Check your tour itinerary as to which meals are included.
  • Tipping for Tour Leaders – read more on under the tipping section on this page.

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Bring More Cash Than You Think You Need

You can always bring it back home so don’t worry about having extra! The best option is to bring small denominations of USD or euros. See more on suggested amounts below.

Tipping in Cuba

On our Cuba cycling tours, we include most tips for group activities and meals. There will likely be a few occasions that you would want to tip, and we have listed some common examples below

  • When you are out on your own in the evening having an extra drink.
  • Maid Service: Leave $2-$3 for maid service at your accommodations. This is up to you, but remember Cuba is a poor country and your money will go a long way in helping people
  • Anytime you feel inspired to give someone a bit of appreciation. Bring $1, $5, $10 and $20 bills for this purpose.

If you’d like to show your gratitude for your Tour Leaders’ and the driver’s excellent service, a gratuity is very much appreciated. This is best given in foreign currency such as USD, CAD or Euros. You can use larger bills for tipping, e.g. USD 50 or USD 100 bills. Make sure bills are intact, unmarked, and not torn. It’s best to go to the bank to obtain fresh bills before you travel. As a guideline, we suggest 5-8% of the tour cost per traveler – this is for the entire tour leader team, not each Tour Leader. You can give the tip to any member of the tour leader team, as they share it evenly but you may want to split it in Cuba as suggested below. In order to avoid social tensions, we recommend tipping as individuals, not as a group.

  • If you have Tour Leaders from Europe on your tour, we suggest you tip them in Euros. To lower the amount of cash for you to carry, our office can help process tour leader tipping by credit card upon request. Contact us to learn more.
  • Cuban Tour Leaders should be tipped in cash, and the office unfortunately is unable to assist with processing tips. Plan to tip your Cuban Tour Leaders in person.

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MLC Cards and other money terms

For most travelers this information is not essential but if you’re the curious sort you may want to know about MLC cards.

MLC means “Moneda Libremente Convertible” and is Cubas official digital currency. MLC Cards work for limited purposes, like making payments to the Cuban government, certain restaurants, government hotels and government-run stores that sell imported items that can only be purchased with MLC. Cubans load these cards with EUR or USD, which is why having EUR and USD matters to the locals.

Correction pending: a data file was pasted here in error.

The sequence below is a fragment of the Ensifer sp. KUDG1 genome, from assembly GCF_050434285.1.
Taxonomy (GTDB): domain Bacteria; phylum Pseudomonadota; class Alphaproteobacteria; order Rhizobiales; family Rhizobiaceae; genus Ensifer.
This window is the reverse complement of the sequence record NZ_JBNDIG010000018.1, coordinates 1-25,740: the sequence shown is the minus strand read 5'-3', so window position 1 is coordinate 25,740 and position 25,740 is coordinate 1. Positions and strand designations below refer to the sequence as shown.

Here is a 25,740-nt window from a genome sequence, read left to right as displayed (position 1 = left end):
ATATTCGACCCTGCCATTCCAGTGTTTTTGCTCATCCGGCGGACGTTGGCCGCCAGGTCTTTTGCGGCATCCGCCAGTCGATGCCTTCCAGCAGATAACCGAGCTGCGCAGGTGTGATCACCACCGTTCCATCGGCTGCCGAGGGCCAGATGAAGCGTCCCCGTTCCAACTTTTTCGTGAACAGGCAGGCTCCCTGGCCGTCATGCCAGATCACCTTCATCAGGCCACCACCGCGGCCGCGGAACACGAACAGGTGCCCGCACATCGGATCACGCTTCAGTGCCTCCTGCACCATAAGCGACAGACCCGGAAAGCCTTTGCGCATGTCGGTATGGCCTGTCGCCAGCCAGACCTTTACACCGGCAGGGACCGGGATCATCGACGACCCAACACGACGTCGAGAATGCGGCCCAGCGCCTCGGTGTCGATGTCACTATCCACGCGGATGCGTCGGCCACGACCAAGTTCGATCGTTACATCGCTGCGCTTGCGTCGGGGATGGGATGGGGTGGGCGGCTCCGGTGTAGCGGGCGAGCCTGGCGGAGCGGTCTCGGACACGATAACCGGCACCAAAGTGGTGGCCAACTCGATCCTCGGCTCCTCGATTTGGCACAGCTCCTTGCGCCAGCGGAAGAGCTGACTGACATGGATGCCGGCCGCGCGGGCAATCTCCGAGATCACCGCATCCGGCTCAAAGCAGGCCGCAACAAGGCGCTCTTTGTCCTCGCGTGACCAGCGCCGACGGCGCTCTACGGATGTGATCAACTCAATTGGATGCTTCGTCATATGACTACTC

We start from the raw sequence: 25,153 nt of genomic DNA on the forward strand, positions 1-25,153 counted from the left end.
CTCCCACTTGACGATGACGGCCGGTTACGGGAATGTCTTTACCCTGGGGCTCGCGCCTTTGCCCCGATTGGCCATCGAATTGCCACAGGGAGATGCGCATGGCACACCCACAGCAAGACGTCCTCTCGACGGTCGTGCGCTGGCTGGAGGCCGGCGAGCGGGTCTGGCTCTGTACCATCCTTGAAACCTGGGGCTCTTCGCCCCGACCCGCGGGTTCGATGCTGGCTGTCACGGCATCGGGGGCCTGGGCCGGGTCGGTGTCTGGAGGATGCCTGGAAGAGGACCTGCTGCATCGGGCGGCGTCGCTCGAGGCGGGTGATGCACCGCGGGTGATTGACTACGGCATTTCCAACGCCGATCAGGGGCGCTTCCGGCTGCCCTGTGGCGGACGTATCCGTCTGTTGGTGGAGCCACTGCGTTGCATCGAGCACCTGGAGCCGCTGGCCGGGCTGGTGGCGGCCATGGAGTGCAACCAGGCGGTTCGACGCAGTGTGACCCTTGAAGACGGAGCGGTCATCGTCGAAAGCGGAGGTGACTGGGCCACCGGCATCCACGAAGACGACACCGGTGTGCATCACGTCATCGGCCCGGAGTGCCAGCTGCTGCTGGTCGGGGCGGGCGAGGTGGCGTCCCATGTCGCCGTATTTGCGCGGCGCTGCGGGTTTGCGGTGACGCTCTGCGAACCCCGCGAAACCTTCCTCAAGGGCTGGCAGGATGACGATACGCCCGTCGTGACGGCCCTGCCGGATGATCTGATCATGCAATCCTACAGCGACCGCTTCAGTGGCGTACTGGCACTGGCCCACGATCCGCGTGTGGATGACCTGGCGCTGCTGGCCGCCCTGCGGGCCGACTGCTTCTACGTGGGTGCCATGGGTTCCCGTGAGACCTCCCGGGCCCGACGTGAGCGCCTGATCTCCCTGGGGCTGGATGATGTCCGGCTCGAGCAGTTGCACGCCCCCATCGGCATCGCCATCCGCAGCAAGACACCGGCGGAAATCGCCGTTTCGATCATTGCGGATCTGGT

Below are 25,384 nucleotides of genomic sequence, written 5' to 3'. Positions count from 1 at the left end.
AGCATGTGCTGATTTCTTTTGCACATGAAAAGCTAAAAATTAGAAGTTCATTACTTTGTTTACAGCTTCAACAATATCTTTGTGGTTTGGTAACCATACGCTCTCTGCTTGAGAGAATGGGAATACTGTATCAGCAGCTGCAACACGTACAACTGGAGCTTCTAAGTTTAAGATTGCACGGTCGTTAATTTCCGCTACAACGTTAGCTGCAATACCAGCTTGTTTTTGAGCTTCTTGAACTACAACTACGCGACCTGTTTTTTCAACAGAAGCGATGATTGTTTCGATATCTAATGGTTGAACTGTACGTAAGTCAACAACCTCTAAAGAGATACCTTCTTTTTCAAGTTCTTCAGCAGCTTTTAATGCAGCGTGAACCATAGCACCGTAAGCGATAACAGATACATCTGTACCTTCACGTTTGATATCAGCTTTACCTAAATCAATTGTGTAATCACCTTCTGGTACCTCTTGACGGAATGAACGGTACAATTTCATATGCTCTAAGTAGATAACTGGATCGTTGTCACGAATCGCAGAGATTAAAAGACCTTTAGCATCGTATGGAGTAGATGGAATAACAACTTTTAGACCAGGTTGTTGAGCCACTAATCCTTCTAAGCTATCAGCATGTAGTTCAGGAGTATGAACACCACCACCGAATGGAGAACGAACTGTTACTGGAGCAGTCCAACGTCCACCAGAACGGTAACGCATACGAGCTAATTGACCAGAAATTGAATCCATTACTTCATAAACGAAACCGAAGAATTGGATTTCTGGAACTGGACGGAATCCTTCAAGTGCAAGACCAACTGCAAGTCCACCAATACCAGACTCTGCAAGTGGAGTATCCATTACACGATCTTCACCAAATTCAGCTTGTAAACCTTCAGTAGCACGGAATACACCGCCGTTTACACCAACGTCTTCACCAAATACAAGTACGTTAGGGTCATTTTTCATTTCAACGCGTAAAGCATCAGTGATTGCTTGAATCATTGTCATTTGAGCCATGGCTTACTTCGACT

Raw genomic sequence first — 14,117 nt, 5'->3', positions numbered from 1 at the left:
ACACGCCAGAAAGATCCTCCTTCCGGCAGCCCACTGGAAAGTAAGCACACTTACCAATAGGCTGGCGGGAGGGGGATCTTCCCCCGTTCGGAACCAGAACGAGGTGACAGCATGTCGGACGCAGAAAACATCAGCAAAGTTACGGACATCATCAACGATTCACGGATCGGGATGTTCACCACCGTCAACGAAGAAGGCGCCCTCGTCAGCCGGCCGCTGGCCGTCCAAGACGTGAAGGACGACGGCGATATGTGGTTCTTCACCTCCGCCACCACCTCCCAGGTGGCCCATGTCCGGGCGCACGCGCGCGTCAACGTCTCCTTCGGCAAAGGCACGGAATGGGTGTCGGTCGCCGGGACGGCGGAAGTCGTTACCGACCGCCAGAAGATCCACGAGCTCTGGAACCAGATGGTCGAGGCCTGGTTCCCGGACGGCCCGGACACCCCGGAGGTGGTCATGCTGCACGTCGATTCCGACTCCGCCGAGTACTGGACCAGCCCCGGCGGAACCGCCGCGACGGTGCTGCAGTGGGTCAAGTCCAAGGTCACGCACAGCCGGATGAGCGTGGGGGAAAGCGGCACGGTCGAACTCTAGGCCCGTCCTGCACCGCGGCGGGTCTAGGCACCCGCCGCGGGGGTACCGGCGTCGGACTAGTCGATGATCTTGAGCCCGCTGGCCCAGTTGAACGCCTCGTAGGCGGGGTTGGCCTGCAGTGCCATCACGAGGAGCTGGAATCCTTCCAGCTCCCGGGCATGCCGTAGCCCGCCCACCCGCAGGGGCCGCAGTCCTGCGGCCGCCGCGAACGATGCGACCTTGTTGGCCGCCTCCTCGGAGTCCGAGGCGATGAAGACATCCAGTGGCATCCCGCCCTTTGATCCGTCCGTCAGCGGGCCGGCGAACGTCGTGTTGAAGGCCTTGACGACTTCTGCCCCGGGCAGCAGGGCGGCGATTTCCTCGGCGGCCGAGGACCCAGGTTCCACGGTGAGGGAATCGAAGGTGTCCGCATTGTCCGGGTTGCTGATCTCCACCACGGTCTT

We don’t recommend use of these cards while you travel, mainly due to the hassle of buying it and the limited places that accept it.

  • MLC trades at a 1:1 conversion rate with the USD, and is sometimes is even referred to as “dollars.”
  • MLC Cards are sold at some hotels and CADECA offices in denominations ranging from $50-$1000.  A $5 charge for issuing the card applies, which is deducted from its value at its purchase.
  • You can only purchase these with Euros, CAD or other foreign currencies, but not USD.
  • The card expires after two years, and any remaining balance of your MLC card won’t be refunded.
  • CUP– The Cuban Peso also known as M.N. or Moneda Nacional. This is the only official currency in Cuba and it has no value outside of Cuba.
  • MLC – Moneda Libremente Convertible meaning “Freely Convertible Money”. This is Cuba’s dollar equivalent digital currency.
  • MLC Card– This is a pre-paid card you can buy in Cuba that will work in government, restaurants, government hotels and the few government stores that exist.  We don’t recommend use of this mainly due to the hassle of buying it and the limited places that accept it.
  • Official Rate – The CUP exchange rate offered in CADECAs (exchange bureaus), ATMs, Banks, Hotels, and with state-run entities. This rate is static and set by the government, and as explained above, changed dramatically in August 2022.
  • Unofficial Rate – The exchange rate found with individuals or private businesses, instead of state institutions.  It’s also known as the black market or ‘por la izquierda’ (to the left) and the rate is determined by supply and demand.  The rate fluctuates and you can find current rates on El